previous years, Ukraine's leaders, including the president, spoke out publicly
in 2008 against antisemitism and racism. For example, on February 5, a meeting took place in Kiev between Ukraine President Yuschenko and then head of the Jewish
Agency Ze’ev Bielski, during which the former stressed the need to pay more
attention to the issue of antisemitism in general, and to MAUP in particular.
On April 11, Yushchenko asked Prosecutor General Oleksandr Medvedko and Interior
Minister Yuriy Lutsenko "to work out an effective program to counteract all
forms of xenophobia, racial and national intolerance in Ukraine, as well as to
institute criminal proceedings against those guilty of the above-mentioned
crimes" in light of the increase in cases of "xenophobia, racial and
early January 2008 the Ukrainian Security Services announced they had caught
the person who distributed antisemitic leaflets in Odessa in December 2007
signed by the Pravoslav Society of Odessa (see ASW 2007).
According to the preliminary investigation, he distributed the leaflets on his
own initiative. The ADL called on President Yushchenko to publicly condemn
Several persons were convicted of antisemitic activity in 2008. In mid-January the Pecherskii Regional Court in Kiev imposed a four-year suspended sentence on Vasilii
Ostrinskii for distributing antisemitic leaflets in the city in 2007. The leaflets called for the
extermination of the Jews and for an armed uprising in order to establish a
joint Ukrainian-Belarusian-Russian monarchic state.
On April 22, a 48-year-old teacher of Russian language and
literature in Kirovograd, Nikolaii Iakimchuk, was convicted for
telling his pupils in 2005 that "Jews are bad, insolent people… they
should be exterminated, they have no place among people.” He was pardoned
immediately by the court because he was an invalid.
trial of Igor Volin-Danilov, editor of Nashe Delo, opened in Odessa in August. Volin-Danilov had published an antisemitic article titled "Kill the
Best Goys" under the pseudonym Iulii Streicher [Julius Steicher, editor of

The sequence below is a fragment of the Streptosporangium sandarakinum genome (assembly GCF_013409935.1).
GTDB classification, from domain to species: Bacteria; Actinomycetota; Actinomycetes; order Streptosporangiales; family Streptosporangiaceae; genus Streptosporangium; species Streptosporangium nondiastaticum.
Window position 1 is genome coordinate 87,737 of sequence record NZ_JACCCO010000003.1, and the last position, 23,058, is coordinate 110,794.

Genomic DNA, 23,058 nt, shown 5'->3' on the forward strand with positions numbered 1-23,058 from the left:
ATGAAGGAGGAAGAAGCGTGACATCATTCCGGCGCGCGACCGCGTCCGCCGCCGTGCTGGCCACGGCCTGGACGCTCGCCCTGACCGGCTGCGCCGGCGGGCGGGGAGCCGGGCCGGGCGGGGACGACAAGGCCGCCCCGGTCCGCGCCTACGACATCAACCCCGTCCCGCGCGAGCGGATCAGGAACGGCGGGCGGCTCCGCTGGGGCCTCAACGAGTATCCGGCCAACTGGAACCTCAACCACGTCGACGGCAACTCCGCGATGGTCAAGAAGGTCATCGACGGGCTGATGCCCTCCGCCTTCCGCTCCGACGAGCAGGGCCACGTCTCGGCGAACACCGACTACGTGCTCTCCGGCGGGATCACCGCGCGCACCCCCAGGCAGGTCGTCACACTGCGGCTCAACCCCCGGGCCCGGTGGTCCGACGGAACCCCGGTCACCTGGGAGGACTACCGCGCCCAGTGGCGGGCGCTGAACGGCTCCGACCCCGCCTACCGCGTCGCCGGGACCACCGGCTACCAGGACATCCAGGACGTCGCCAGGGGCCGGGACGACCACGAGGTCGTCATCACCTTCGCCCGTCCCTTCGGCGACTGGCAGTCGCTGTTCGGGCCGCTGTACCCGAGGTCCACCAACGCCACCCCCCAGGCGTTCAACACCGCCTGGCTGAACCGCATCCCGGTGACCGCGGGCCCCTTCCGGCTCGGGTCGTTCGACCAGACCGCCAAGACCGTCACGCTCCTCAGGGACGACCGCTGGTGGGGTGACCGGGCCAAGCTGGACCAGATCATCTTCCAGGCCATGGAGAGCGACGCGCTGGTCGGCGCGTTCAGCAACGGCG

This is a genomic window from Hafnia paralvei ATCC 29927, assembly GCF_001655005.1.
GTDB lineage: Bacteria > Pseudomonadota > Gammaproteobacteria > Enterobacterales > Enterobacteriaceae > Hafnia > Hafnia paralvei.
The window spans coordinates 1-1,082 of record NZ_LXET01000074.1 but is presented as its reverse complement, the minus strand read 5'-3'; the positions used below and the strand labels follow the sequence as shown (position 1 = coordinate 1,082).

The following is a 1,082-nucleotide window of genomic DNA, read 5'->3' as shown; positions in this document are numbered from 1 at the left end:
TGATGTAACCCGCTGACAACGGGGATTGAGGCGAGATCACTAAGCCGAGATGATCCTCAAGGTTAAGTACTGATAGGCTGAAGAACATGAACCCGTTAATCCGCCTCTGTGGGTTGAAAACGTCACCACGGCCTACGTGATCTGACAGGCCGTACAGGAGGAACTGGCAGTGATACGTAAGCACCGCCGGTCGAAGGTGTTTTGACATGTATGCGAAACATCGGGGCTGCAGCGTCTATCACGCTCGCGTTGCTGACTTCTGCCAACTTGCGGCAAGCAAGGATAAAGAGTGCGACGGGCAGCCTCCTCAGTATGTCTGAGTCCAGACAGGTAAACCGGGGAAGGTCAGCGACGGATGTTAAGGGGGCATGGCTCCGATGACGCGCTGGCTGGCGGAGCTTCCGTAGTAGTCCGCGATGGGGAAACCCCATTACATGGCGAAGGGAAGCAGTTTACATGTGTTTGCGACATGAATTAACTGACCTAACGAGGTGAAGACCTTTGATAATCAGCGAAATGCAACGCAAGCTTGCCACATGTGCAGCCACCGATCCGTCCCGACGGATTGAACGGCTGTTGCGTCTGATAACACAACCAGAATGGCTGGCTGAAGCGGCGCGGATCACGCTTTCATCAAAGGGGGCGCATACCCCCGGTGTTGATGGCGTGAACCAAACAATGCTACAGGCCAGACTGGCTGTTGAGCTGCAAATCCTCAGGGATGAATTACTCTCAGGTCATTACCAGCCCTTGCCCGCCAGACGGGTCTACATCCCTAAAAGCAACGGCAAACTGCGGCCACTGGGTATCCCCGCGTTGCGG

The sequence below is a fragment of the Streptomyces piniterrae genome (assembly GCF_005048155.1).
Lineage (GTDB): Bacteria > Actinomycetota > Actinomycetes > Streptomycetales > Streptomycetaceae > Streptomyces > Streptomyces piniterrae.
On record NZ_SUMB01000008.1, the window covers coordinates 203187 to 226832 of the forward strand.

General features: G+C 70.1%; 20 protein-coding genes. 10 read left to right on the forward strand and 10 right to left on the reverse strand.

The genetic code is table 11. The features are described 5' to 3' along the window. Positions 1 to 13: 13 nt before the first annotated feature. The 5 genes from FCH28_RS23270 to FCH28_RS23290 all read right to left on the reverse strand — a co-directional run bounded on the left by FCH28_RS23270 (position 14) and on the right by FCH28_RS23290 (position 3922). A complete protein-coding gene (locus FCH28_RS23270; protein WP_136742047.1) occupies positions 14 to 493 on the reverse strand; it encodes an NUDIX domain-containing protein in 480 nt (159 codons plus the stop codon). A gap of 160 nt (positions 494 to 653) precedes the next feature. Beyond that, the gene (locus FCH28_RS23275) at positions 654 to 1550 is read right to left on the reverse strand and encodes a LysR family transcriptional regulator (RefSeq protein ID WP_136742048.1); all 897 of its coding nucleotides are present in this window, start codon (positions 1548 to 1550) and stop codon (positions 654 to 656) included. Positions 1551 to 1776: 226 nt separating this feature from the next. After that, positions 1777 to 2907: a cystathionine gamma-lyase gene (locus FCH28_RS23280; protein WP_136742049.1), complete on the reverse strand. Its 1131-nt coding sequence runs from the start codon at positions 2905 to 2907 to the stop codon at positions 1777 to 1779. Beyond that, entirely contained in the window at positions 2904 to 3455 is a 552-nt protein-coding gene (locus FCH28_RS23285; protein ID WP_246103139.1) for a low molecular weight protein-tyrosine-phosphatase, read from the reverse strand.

Der Stürmer] on March 18 and April 15, 2007. The piece contained false
translations and interpretations of Talmudic texts. The conclusion of the
article was that "the Jewish religion... is criminal and immoral, and only
complete villains and criminals can follow it.” On January 15, 2009, a regional court in Odessa gave Volin-Danilov a suspended sentence of 1˝ years imprisonment.
October 6, the Ukrainian Security Services announced that in February it had
uncovered an extreme right-wing group of 14 members in Kirovograd. The group
had prepared antisemitic leaflets, planned to blow up the local synagogue and
attack Jews and other minorities. The head of the group is a 38-year-old former
August 1, during an online press conference on the obozrevatel.com news site, Josef
Zissels, chairman of the Vaad, assessed the level of antisemitism in Ukraine. According to Zissels, it was much lower than often claimed by observers, especially
from abroad. He referred to the sharp decline in the number of antisemitic
publications and to a certain decrease in attacks on Jews in 2007/8 compared to
previous years. Nevertheless, taking into account not only antisemitic
incidents, but xenophobic acts in general, the problem continued to be very
worrisome. In his opinion, the main reason for the existence of racism in a
society was the passiveness of the authorities and the attitude of the media.
He recommended that the subject of tolerance should be taught at schools.